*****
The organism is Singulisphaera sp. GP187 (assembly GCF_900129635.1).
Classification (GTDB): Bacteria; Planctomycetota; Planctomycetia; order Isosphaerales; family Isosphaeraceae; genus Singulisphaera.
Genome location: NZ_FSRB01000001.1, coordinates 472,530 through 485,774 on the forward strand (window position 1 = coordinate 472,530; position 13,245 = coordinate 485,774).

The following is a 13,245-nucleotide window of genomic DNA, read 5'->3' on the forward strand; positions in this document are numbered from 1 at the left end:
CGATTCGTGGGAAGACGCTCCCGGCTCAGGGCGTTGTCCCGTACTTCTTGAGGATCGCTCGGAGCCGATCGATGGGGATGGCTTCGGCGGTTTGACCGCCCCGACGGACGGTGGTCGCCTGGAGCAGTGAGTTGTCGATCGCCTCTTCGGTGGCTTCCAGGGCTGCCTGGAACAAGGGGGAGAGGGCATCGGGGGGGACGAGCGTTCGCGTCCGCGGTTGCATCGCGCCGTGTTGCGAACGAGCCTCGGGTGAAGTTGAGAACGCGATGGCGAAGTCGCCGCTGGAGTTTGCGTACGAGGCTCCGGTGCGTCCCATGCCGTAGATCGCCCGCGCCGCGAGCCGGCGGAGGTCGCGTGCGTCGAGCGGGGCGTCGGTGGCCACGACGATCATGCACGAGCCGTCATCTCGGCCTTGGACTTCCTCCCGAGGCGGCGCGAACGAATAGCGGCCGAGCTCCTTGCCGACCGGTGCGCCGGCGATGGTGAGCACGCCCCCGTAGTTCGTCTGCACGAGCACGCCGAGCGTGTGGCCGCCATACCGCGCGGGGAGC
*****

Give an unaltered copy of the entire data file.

The organism is Singulisphaera sp. GP187 (assembly GCF_900129635.1).
Classification (GTDB): Bacteria; Planctomycetota; Planctomycetia; order Isosphaerales; family Isosphaeraceae; genus Singulisphaera.
Genome location: NZ_FSRB01000001.1, coordinates 472,530 through 485,774 on the forward strand (window position 1 = coordinate 472,530; position 13,245 = coordinate 485,774).

The following is a 13,245-nucleotide window of genomic DNA, read 5'->3' on the forward strand; positions in this document are numbered from 1 at the left end:
CGATTCGTGGGAAGACGCTCCCGGCTCAGGGCGTTGTCCCGTACTTCTTGAGGATCGCTCGGAGCCGATCGATGGGGATGGCTTCGGCGGTTTGACCGCCCCGACGGACGGTGGTCGCCTGGAGCAGTGAGTTGTCGATCGCCTCTTCGGTGGCTTCCAGGGCTGCCTGGAACAAGGGGGAGAGGGCATCGGGGGGGACGAGCGTTCGCGTCCGCGGTTGCATCGCGCCGTGTTGCGAACGAGCCTCGGGTGAAGTTGAGAACGCGATGGCGAAGTCGCCGCTGGAGTTTGCGTACGAGGCTCCGGTGCGTCCCATGCCGTAGATCGCCCGCGCCGCGAGCCGGCGGAGGTCGCGTGCGTCGAGCGGGGCGTCGGTGGCCACGACGATCATGCACGAGCCGTCATCTCGGCCTTGGACTTCCTCCCGAGGCGGCGCGAACGAATAGCGGCCGAGCTCCTTGCCGACCGGTGCGCCGGCGATGGTGAGCACGCCCCCGTAGTTCGTCTGCACGAGCACGCCGAGCGTGTGGCCGCCATACCGCGCGGGGAGC